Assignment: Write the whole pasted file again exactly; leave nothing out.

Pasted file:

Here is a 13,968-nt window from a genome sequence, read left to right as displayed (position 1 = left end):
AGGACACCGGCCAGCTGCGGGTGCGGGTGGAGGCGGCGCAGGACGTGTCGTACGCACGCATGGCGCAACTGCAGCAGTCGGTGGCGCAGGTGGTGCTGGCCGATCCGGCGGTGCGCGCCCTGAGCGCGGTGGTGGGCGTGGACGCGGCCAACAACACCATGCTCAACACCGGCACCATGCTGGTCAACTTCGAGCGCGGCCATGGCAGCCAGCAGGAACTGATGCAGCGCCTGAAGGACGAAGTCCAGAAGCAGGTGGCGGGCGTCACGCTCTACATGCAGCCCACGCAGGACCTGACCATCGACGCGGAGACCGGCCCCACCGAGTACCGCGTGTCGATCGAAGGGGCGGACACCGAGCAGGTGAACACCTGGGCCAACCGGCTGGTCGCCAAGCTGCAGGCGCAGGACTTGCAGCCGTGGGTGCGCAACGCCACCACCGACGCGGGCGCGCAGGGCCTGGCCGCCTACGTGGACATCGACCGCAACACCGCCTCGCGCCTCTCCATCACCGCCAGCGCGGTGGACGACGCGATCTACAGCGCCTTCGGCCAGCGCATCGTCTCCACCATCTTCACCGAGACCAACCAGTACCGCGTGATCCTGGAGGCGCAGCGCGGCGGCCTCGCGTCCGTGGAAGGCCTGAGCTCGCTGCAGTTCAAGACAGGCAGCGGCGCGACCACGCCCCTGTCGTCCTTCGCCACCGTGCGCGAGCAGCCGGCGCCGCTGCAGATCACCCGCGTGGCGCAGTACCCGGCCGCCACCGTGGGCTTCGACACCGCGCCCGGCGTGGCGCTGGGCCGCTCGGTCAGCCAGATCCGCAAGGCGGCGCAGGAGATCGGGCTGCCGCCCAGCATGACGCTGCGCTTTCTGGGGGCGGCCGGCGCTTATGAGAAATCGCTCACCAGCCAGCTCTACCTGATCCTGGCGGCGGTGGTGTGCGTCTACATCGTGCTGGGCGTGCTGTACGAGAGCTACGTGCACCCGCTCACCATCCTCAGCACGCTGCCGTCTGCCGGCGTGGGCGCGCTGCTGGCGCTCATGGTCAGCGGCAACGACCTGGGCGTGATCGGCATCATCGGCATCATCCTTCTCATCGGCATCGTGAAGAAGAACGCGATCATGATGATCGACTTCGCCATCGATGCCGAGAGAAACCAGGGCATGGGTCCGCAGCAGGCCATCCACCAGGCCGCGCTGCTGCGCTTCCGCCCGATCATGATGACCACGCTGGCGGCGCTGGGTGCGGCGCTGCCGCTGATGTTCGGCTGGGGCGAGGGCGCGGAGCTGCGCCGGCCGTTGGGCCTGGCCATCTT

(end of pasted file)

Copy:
Here is a 13,968-nt window from a genome sequence, read left to right as displayed (position 1 = left end):
AGGACACCGGCCAGCTGCGGGTGCGGGTGGAGGCGGCGCAGGACGTGTCGTACGCACGCATGGCGCAACTGCAGCAGTCGGTGGCGCAGGTGGTGCTGGCCGATCCGGCGGTGCGCGCCCTGAGCGCGGTGGTGGGCGTGGACGCGGCCAACAACACCATGCTCAACACCGGCACCATGCTGGTCAACTTCGAGCGCGGCCATGGCAGCCAGCAGGAACTGATGCAGCGCCTGAAGGACGAAGTCCAGAAGCAGGTGGCGGGCGTCACGCTCTACATGCAGCCCACGCAGGACCTGACCATCGACGCGGAGACCGGCCCCACCGAGTACCGCGTGTCGATCGAAGGGGCGGACACCGAGCAGGTGAACACCTGGGCCAACCGGCTGGTCGCCAAGCTGCAGGCGCAGGACTTGCAGCCGTGGGTGCGCAACGCCACCACCGACGCGGGCGCGCAGGGCCTGGCCGCCTACGTGGACATCGACCGCAACACCGCCTCGCGCCTCTCCATCACCGCCAGCGCGGTGGACGACGCGATCTACAGCGCCTTCGGCCAGCGCATCGTCTCCACCATCTTCACCGAGACCAACCAGTACCGCGTGATCCTGGAGGCGCAGCGCGGCGGCCTCGCGTCCGTGGAAGGCCTGAGCTCGCTGCAGTTCAAGACAGGCAGCGGCGCGACCACGCCCCTGTCGTCCTTCGCCACCGTGCGCGAGCAGCCGGCGCCGCTGCAGATCACCCGCGTGGCGCAGTACCCGGCCGCCACCGTGGGCTTCGACACCGCGCCCGGCGTGGCGCTGGGCCGCTCGGTCAGCCAGATCCGCAAGGCGGCGCAGGAGATCGGGCTGCCGCCCAGCATGACGCTGCGCTTTCTGGGGGCGGCCGGCGCTTATGAGAAATCGCTCACCAGCCAGCTCTACCTGATCCTGGCGGCGGTGGTGTGCGTCTACATCGTGCTGGGCGTGCTGTACGAGAGCTACGTGCACCCGCTCACCATCCTCAGCACGCTGCCGTCTGCCGGCGTGGGCGCGCTGCTGGCGCTCATGGTCAGCGGCAACGACCTGGGCGTGATCGGCATCATCGGCATCATCCTTCTCATCGGCATCGTGAAGAAGAACGCGATCATGATGATCGACTTCGCCATCGATGCCGAGAGAAACCAGGGCATGGGTCCGCAGCAGGCCATCCACCAGGCCGCGCTGCTGCGCTTCCGCCCGATCATGATGACCACGCTGGCGGCGCTGGGTGCGGCGCTGCCGCTGATGTTCGGCTGGGGCGAGGGCGCGGAGCTGCGCCGGCCGTTGGGCCTGGCCATCTT